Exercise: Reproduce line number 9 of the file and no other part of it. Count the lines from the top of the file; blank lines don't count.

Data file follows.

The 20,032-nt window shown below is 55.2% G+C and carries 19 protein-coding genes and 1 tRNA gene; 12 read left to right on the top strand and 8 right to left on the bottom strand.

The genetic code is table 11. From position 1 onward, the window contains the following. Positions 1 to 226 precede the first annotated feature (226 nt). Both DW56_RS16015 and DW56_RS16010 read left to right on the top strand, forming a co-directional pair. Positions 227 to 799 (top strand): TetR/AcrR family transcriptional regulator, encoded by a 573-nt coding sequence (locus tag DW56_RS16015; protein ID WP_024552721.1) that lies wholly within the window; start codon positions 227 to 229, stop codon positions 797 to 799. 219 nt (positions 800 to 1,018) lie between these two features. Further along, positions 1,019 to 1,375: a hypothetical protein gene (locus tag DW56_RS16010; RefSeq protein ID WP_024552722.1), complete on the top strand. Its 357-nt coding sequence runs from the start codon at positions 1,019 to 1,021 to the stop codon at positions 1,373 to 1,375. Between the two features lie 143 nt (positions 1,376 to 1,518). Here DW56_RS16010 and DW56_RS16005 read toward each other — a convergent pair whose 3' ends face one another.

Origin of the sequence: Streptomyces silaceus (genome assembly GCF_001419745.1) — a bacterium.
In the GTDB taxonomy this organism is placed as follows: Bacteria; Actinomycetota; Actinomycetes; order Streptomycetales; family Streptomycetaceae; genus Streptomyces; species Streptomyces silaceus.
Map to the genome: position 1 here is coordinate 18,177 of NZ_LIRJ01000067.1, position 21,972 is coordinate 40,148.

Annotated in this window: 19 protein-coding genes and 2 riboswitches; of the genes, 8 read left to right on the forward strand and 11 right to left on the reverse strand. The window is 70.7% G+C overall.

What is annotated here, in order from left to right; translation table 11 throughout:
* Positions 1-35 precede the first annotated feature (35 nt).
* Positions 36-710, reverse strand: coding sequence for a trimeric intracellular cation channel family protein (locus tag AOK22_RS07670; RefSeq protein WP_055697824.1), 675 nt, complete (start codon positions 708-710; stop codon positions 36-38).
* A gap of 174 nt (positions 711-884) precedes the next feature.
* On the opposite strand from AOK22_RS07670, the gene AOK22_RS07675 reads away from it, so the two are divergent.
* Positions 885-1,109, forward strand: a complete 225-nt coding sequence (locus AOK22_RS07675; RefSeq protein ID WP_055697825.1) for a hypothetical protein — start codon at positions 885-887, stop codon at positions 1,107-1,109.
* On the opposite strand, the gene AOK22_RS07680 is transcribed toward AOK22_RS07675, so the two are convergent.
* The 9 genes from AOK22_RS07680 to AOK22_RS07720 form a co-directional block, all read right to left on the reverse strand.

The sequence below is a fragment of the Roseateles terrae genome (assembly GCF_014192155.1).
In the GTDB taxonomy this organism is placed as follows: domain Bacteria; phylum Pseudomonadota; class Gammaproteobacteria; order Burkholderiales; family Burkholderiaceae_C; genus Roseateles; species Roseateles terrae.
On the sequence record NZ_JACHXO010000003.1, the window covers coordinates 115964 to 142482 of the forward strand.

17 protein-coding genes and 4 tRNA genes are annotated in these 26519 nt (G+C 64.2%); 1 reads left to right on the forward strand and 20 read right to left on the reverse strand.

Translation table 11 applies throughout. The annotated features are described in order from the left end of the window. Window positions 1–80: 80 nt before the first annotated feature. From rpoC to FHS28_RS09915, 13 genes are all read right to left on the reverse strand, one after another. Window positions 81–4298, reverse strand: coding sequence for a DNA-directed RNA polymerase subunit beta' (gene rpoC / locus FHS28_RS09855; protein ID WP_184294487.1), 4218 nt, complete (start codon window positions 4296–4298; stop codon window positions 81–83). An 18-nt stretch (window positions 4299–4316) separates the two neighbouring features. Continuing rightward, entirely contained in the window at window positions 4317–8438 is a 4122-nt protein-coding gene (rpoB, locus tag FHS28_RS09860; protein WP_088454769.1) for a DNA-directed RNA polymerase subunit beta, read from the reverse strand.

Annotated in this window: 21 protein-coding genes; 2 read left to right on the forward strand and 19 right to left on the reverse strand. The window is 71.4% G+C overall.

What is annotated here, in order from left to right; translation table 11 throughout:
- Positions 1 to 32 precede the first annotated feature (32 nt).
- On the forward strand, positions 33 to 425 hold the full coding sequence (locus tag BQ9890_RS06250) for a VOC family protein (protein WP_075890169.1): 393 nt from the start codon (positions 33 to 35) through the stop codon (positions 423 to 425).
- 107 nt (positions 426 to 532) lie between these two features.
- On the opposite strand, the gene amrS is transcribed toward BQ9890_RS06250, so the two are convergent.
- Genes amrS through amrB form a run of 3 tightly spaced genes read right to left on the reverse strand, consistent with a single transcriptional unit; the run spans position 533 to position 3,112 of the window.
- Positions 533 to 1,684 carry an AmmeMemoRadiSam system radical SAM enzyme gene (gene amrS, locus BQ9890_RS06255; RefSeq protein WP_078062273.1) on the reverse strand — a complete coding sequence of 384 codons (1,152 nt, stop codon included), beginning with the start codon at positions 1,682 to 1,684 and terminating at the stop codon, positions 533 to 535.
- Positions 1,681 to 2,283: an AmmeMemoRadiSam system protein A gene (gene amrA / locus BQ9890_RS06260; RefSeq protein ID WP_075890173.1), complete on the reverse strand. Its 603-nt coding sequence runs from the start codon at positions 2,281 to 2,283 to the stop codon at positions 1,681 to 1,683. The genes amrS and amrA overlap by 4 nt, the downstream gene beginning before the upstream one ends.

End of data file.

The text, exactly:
* Positions 36-710, reverse strand: coding sequence for a trimeric intracellular cation channel family protein (locus tag AOK22_RS07670; RefSeq protein WP_055697824.1), 675 nt, complete (start codon positions 708-710; stop codon positions 36-38).